Letter Home from Lt. Bob Welty

December 20-21, 1944


Dec. 20, 1944
Dear Folks:

Herman’s goin’ nuts. Mad, positive. Positive mad! “Paris by Christmas” that’s the word among the junior supermen of Deutschland. Yousah!

The whole thing makes me mad! Where were the characters with the photo recon.? Nuts! Well, it’s one of those things ~ can’t tell me ol’ Jerry didn’t have this thing planned down to a T. Caught us with our planes down. “Paris by Xmas.” NUTS!

I’ve got my enlarger made now & I’m printing up a mess of shots I’ve taken here abouts. I’m learning to use the camera now. I got a wonderful batch of shots from the roll I just developed & now have hanging up to dry. I’ll send you a couple of prints from this latest roll. It was taken before we took off for a recent raid.

I’m sending along a shot I had taken a while ago of me and my model B-17. I sent you a contact print of it. [See photo below.]

The pictures are a little dense in the center, you’ll notice. That is because I don’t have a suitable way of diffusing the light enough. I have a frosted piece of plexiglass to diffuse light now. I’ll have to get something better.

I had the developer a little too warm in the latest film – I put scratches all over it. That really makes me sore. Pure carelessness on my part – It has a lot of unruined pictures, tho. Best roll I’ve made thus far.

We went up the other day & there were lots of beautiful vapor trails. I shot a lot of pictures with kodachrome. Blue sky – white vapor trails. Beautiful. I shot a few pictures up when we landed too. I’ve got the other roll to expose & then I’ll mail them to Eastman to be developed & then sent to you.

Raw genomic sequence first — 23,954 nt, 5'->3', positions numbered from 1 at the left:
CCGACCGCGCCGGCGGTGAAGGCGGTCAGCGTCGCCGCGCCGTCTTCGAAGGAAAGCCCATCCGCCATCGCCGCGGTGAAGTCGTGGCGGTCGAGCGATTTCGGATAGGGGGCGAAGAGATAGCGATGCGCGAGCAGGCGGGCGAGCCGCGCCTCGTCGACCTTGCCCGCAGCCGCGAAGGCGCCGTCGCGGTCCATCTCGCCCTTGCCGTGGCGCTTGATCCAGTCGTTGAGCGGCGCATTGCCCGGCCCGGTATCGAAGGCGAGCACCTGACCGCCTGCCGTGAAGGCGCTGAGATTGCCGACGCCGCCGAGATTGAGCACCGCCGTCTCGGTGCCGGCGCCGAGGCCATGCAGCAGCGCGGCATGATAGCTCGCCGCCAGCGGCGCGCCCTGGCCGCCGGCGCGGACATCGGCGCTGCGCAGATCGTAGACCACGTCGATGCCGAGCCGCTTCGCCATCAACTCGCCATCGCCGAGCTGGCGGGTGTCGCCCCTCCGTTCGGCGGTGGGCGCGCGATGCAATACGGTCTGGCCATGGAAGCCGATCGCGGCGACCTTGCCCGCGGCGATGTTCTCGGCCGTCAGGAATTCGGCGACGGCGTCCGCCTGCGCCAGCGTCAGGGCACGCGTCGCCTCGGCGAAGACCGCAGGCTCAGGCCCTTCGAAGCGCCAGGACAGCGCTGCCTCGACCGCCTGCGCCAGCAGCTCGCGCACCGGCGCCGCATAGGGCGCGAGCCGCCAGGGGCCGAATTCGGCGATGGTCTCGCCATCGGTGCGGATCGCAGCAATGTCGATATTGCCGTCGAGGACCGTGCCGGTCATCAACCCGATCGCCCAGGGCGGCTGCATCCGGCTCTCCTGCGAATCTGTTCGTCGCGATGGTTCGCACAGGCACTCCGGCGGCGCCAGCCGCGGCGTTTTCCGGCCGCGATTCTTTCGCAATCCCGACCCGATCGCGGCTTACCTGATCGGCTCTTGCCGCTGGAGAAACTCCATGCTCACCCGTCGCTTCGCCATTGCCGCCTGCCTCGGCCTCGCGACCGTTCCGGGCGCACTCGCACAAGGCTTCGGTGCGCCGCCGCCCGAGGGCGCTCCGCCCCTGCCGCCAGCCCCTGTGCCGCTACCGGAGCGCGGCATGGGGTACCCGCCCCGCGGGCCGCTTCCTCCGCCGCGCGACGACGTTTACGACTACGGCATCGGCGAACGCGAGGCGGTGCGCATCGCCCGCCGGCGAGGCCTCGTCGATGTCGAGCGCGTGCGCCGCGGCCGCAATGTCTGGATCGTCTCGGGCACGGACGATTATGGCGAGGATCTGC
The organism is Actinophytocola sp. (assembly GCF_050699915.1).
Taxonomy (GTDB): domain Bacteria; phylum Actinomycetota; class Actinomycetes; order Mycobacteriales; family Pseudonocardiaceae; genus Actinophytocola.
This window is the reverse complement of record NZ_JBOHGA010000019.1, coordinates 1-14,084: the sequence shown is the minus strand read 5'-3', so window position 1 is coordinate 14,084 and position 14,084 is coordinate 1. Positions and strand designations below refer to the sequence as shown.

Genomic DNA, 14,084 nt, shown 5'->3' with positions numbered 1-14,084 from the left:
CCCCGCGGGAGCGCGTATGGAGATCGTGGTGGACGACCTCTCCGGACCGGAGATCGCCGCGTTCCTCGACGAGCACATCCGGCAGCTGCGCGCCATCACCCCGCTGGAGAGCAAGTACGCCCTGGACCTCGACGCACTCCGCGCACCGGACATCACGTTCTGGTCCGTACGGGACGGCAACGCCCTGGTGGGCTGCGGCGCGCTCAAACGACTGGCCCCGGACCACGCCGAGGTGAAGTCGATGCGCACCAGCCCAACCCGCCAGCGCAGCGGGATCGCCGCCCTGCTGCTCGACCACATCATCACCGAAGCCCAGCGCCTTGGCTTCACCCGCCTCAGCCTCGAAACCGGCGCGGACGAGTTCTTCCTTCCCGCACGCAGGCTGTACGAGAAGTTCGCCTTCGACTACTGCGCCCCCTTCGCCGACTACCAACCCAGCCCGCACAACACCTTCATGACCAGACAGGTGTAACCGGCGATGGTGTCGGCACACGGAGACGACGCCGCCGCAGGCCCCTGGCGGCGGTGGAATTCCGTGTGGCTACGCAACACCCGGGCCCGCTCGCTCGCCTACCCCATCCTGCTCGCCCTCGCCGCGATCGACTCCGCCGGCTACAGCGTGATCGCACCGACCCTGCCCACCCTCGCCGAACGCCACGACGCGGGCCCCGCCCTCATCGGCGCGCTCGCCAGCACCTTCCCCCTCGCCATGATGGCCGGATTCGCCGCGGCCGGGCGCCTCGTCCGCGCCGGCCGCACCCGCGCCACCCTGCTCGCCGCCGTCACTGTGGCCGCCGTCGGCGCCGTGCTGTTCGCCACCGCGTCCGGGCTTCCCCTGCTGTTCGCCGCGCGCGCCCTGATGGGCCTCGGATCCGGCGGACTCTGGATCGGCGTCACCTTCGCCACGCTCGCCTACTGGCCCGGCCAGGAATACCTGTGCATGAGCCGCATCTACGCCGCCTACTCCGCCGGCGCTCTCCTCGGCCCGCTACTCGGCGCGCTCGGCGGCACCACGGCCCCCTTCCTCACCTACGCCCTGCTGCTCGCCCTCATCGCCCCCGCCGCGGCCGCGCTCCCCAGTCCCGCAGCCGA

I want you to take the money necessary for Kodachrome rolls from that money you get for in allotment. That is fair enough, for the rolls are sure expensive.

Dec. 21, 1944

The German Radio is giving us the old needle tonite. “We can advance in bad weather, but the Americans can’t,” sez they. Aw Nuts.

The two pictures of me under the wing waiting for the mission to start came out good, especially on of them, except for the stupid scratches. Anyway, that’s me at the latest – complete with hair comb. I guess I sure have gone to the dogs without my mamma to keep after me!

Notice the difference in the picture taken of me with the model B-17 before I figured out how to use the camera & the one taken less than a week ago before take-off time. I think I’ve figured it out now – camera, I mean. I’ll make up a few extra of the good ones & mail ‘em to you later.

The group picture – all scratched up – is the guys standing around shootin’ the breeze before the same raid. From Left to Right is: Joe Tarr; Al Dougherty; Russ Currier [back to camera]; Art Jones. The guy in the background is Flemming, but he’s behind Currier, so ya can’t see him!

Answers to Questions from

Interested Readers:

1) Joe Tarr is 22. He’s about 7 or 8 months older than I am. Several of the guys are older than he. Dougherty is the old man at 26. Currier is 19, the youngest. Tho Jones is 19 too.

2) Mr. Erikson, I’m sorry to say is way off. If he was right I’d almost be home now!

3) Bugs flew over when we did. If was just luck that we are at the same base, tho.

4) I’m not thinner, I think. I still weigh 135.

5) English are friendly enough & the Americans are quite popular. But you have to break the ice with them.